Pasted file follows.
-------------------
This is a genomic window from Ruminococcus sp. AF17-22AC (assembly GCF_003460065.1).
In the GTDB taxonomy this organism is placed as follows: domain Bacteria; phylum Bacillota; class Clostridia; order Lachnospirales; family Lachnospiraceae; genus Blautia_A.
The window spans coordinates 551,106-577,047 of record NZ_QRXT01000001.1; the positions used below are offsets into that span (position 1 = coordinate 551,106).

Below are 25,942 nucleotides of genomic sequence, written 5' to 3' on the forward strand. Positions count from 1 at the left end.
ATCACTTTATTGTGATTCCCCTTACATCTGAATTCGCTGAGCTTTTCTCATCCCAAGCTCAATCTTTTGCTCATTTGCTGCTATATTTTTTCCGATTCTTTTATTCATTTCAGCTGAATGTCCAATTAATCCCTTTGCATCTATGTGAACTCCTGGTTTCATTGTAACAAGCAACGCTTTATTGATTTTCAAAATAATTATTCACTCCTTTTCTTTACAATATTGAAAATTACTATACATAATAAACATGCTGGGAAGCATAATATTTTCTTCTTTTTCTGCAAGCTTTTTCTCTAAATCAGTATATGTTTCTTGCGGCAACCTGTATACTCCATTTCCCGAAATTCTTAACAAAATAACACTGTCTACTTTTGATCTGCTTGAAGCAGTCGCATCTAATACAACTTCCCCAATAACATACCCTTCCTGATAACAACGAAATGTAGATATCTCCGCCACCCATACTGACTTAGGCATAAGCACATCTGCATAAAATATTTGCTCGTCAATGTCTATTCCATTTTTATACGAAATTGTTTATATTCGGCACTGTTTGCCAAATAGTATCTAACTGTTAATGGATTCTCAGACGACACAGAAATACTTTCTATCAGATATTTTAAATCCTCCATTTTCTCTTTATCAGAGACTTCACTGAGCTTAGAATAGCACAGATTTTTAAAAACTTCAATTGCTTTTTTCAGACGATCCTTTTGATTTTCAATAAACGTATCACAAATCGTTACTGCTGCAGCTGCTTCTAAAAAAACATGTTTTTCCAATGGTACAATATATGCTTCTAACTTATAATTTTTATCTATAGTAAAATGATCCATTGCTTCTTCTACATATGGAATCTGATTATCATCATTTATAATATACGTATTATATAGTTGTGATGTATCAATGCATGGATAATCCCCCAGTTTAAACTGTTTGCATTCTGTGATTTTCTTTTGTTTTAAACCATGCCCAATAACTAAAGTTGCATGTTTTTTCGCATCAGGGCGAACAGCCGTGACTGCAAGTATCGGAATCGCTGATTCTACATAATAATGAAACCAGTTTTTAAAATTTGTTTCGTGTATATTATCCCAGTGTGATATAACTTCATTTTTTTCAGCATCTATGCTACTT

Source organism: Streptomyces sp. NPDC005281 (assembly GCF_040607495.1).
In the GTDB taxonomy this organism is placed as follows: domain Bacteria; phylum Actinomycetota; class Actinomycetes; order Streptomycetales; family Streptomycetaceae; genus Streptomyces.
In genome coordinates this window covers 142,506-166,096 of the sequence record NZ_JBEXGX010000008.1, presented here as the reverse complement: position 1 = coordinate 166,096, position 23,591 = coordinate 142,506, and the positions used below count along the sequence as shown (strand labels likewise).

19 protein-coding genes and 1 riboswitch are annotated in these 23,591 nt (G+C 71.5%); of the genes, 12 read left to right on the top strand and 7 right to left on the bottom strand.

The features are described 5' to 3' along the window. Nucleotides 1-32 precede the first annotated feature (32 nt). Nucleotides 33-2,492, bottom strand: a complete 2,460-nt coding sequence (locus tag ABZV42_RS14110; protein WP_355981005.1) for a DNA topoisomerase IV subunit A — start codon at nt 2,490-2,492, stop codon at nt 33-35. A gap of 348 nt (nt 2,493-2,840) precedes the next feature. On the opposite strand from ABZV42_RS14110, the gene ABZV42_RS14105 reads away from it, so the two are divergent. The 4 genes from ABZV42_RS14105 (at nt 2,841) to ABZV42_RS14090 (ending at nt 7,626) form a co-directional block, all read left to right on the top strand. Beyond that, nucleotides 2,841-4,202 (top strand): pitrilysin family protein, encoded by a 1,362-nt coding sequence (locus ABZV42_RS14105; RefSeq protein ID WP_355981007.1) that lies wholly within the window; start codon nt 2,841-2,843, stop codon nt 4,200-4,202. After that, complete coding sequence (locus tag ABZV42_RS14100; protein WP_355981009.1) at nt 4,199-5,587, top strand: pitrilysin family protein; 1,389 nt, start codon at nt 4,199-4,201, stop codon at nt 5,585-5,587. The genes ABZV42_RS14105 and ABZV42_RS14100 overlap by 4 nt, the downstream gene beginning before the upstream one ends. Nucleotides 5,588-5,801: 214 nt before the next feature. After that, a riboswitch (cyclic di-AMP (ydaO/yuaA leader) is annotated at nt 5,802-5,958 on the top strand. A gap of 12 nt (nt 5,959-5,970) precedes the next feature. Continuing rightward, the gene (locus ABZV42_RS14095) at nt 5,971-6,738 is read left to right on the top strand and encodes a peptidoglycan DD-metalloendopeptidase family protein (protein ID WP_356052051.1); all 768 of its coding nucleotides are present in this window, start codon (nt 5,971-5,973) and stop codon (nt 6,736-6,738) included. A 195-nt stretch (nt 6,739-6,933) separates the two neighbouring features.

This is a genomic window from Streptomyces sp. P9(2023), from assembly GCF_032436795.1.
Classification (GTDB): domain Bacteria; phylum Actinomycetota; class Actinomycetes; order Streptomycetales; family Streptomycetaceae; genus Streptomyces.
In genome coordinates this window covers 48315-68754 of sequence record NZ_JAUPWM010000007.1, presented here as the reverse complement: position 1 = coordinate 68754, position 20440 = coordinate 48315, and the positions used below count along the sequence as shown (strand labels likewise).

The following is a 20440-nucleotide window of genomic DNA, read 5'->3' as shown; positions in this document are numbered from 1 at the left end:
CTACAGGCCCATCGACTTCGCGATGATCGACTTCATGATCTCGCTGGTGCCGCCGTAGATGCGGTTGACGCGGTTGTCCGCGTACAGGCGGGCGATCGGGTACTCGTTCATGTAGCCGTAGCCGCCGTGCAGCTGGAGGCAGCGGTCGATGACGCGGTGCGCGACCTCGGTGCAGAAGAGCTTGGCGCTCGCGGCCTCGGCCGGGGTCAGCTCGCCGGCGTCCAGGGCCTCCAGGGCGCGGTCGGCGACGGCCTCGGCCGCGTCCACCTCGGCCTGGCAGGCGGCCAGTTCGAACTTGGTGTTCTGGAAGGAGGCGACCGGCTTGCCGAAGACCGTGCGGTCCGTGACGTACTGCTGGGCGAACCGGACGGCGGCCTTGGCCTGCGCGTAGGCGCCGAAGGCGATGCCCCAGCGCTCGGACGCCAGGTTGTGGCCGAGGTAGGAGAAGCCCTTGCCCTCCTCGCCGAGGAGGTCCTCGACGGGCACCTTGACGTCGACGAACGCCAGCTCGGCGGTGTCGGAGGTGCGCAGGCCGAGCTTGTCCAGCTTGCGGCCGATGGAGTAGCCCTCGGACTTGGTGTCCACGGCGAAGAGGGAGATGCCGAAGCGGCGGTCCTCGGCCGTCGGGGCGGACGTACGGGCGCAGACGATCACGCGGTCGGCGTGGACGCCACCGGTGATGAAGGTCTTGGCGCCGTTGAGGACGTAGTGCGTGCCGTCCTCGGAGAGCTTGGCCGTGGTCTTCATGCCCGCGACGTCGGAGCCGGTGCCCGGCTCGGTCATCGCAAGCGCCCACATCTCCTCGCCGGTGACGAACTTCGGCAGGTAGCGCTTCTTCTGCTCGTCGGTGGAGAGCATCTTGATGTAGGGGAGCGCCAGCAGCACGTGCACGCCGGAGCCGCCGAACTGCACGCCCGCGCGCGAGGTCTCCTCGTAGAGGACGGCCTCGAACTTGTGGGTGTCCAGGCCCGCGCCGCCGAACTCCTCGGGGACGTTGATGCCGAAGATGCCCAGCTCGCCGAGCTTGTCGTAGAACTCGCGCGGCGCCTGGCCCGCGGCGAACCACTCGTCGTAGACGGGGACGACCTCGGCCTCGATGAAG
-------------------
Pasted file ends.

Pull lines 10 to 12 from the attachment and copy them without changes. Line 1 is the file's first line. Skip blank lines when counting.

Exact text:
The features are described 5' to 3' along the window. Nucleotides 1-32 precede the first annotated feature (32 nt). Nucleotides 33-2,492, bottom strand: a complete 2,460-nt coding sequence (locus tag ABZV42_RS14110; protein WP_355981005.1) for a DNA topoisomerase IV subunit A — start codon at nt 2,490-2,492, stop codon at nt 33-35. A gap of 348 nt (nt 2,493-2,840) precedes the next feature. On the opposite strand from ABZV42_RS14110, the gene ABZV42_RS14105 reads away from it, so the two are divergent. The 4 genes from ABZV42_RS14105 (at nt 2,841) to ABZV42_RS14090 (ending at nt 7,626) form a co-directional block, all read left to right on the top strand. Beyond that, nucleotides 2,841-4,202 (top strand): pitrilysin family protein, encoded by a 1,362-nt coding sequence (locus ABZV42_RS14105; RefSeq protein ID WP_355981007.1) that lies wholly within the window; start codon nt 2,841-2,843, stop codon nt 4,200-4,202. After that, complete coding sequence (locus tag ABZV42_RS14100; protein WP_355981009.1) at nt 4,199-5,587, top strand: pitrilysin family protein; 1,389 nt, start codon at nt 4,199-4,201, stop codon at nt 5,585-5,587. The genes ABZV42_RS14105 and ABZV42_RS14100 overlap by 4 nt, the downstream gene beginning before the upstream one ends. Nucleotides 5,588-5,801: 214 nt before the next feature. After that, a riboswitch (cyclic di-AMP (ydaO/yuaA leader) is annotated at nt 5,802-5,958 on the top strand. A gap of 12 nt (nt 5,959-5,970) precedes the next feature. Continuing rightward, the gene (locus ABZV42_RS14095) at nt 5,971-6,738 is read left to right on the top strand and encodes a peptidoglycan DD-metalloendopeptidase family protein (protein ID WP_356052051.1); all 768 of its coding nucleotides are present in this window, start codon (nt 5,971-5,973) and stop codon (nt 6,736-6,738) included. A 195-nt stretch (nt 6,739-6,933) separates the two neighbouring features.

This is a genomic window from Streptomyces sp. P9(2023), from assembly GCF_032436795.1.
Classification (GTDB): domain Bacteria; phylum Actinomycetota; class Actinomycetes; order Streptomycetales; family Streptomycetaceae; genus Streptomyces.